Today was a special day. We visited the Petrified Forest National Park.
We have visited a few other National Parks across our great country but would come away a bit underwhelmed. There may be several reasons for this. First ,we're of the Disney World generation. We are used to being awed, then quickly moving to the next line to be awed again. When we visited Old Faithful at Yellowstone National Park a few years ago we sat on a bench for almost an hour for it to erupt. When we stayed at the Wilderness Lodge in Disney World, Old faithful went off exactly on the half hour. Another reason is related to Disney as well. Most National Parks are huge. It took us a full day to drive around Yellowstone and we only made a couple of stops. Do you think we really got to know and understand Yellowstone? Not hardly. At Disney you can 'walk around the world' in just a few hours at EPCOT. One of the lessons that we've learned on this trip is you have to slow down and take the time to really appreciate what's there.
With this in mind we were ready to see the Petrified Forest. Oh, one more thing. We had a personal guided tour today. And I mean for the entire day. Complete with dinner afterwards. Our friends Bob and Linda are volunteering at the park during March and April. And they had graciously invited us to see the park on their day off. They had also arranged for someone to show us some behind the scene stuff as well.
We met at the visitors center at 8:45 and after hugs all around they introduced us to Scott, who is one of the curators. Scott has an interesting job. One day he might be cataloging pottery and the next he might be preparing an exhibit of petrified wood. Petrified Forest N.P. is a 28 mile long corridor made up of 3 distinct areas. The north end which is located off of I-10 has a visitor center and the Painted Desert. The area in the middle is where a large numbers of artifacts have been found from a native people who lived there around 700-900 a.d. The south end is where the petrified wood is found. Scott showed us some samples of pottery discovered in the middle area as well as some very special wood from the southern area that is not on display. He also explained the various layers and formations that make up the painted desert of the northern area. Then it was time to get in the car and hit the road. Another great thing, I didn't have to drive today.
Our first stop was at Pintado Point in the Painted Desert then we headed down to the south end of the Park. This is where the original park entrance was built by the C.C.C. If you don't know what that is, you're probably too young and should look it up. Before we knew it, it was time for lunch. Linda had suggested we each bring a picnic lunch along. As we ate our lunch we got a chance to catch up with each other on our travels over the last couple of months, and then it was time to head on.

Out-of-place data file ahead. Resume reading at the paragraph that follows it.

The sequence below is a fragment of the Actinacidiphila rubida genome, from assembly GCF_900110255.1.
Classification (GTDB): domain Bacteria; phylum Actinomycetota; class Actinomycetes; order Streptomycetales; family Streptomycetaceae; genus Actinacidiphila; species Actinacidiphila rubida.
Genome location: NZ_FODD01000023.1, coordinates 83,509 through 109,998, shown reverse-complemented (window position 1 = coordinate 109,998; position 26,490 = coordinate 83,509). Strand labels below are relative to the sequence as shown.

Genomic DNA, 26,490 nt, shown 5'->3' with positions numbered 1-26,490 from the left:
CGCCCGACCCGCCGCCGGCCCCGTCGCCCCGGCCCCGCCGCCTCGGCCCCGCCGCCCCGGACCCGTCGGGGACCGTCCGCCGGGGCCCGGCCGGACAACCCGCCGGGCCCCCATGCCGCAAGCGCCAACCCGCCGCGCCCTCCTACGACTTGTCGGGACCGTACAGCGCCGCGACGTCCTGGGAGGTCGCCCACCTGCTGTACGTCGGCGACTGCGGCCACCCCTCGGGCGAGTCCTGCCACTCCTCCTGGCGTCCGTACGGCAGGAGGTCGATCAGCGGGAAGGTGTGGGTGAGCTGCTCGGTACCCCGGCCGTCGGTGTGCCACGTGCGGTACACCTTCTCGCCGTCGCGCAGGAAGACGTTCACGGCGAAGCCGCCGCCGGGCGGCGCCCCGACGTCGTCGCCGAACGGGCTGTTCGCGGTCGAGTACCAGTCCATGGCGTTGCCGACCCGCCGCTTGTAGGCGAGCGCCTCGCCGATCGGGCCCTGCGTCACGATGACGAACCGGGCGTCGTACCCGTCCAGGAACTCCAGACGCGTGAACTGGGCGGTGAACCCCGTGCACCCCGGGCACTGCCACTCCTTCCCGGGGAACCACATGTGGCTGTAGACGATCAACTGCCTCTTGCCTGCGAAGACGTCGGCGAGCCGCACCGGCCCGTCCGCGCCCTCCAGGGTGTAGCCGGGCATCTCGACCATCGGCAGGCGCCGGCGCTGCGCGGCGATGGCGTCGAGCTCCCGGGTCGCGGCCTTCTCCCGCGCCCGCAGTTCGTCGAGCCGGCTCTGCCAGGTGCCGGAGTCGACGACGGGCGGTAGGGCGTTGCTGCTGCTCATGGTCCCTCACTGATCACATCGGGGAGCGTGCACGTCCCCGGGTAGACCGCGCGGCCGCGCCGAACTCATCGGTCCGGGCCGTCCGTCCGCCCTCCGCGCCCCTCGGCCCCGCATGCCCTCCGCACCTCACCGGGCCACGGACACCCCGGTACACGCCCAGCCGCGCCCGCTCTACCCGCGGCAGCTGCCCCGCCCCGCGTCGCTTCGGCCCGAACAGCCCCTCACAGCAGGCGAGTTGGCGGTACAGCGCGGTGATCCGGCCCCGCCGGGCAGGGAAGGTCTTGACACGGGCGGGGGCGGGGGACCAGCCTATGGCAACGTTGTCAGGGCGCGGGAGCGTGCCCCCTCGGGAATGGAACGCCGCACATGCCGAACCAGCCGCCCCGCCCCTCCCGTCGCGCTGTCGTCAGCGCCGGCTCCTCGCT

We made numerous stops along the way to view petrified wood, petroglyphs, and ruins. The weather was sunny 70's and the company great, so time passed very quickly. By the way, if you are thinking of taking even a small piece of petrified wood out of the park, I have one word for you... don't. It's a federal offense and they don't kid around about it. Bob had his Park Ranger radio with him and we heard radio conversations regarding some people who were trying to leave with a few samples. It's not real smart because there are only 2 ways out of the park. I could go on and on but let me just say it was a great day.
After visiting the Painted Desert Inn which was part of the original Route 66, Bob and Linda said it was peanut time. If you have read their blog you know about this daily ritual. It happens around 4:00 pm and it's their way of celebrating another great day. As you can see in the pictures, we ate peanuts on Chinde Point overlooking the painted desert. It was a little breezy, but a perfect way to end our tour.
But our day was not over yet. Bob and Linda had invited us to their RV for a grilled shrimp dinner. Back in February, they caravaned to Mexico in their motorhome with 20 other adventure seekers. They brought back some very large, fresh off the boat shrimp. After a glass of wine and appetizers it was time for dinner. Bob grilled the shrimp and some sweet potato and Linda had made a tomato salad and coleslaw. And the perfect end to this great meal was a piece of Linda's chocolate zucchini cake and a glass of port. Now I ask you, can it get any better?? As we drove back to our RV under a star filled sky we both agreed it had been a very special day. Thank you Bob and Linda. We look forward to the day our paths cross again.
P.S. We realize not everyone can get a guided tour like we had so here's our advice. Read all you can about the Park before you get there. Allow twice as much time as you think you'll need. Ask for help. The rangers and volunteers love to help. Take advantage of the special tours and guided walks. We noticed there were at least 4 guided tours available at no additional charge. Slow down and soak it in. This is not Disney, but it is our history and heritage. Enjoy it.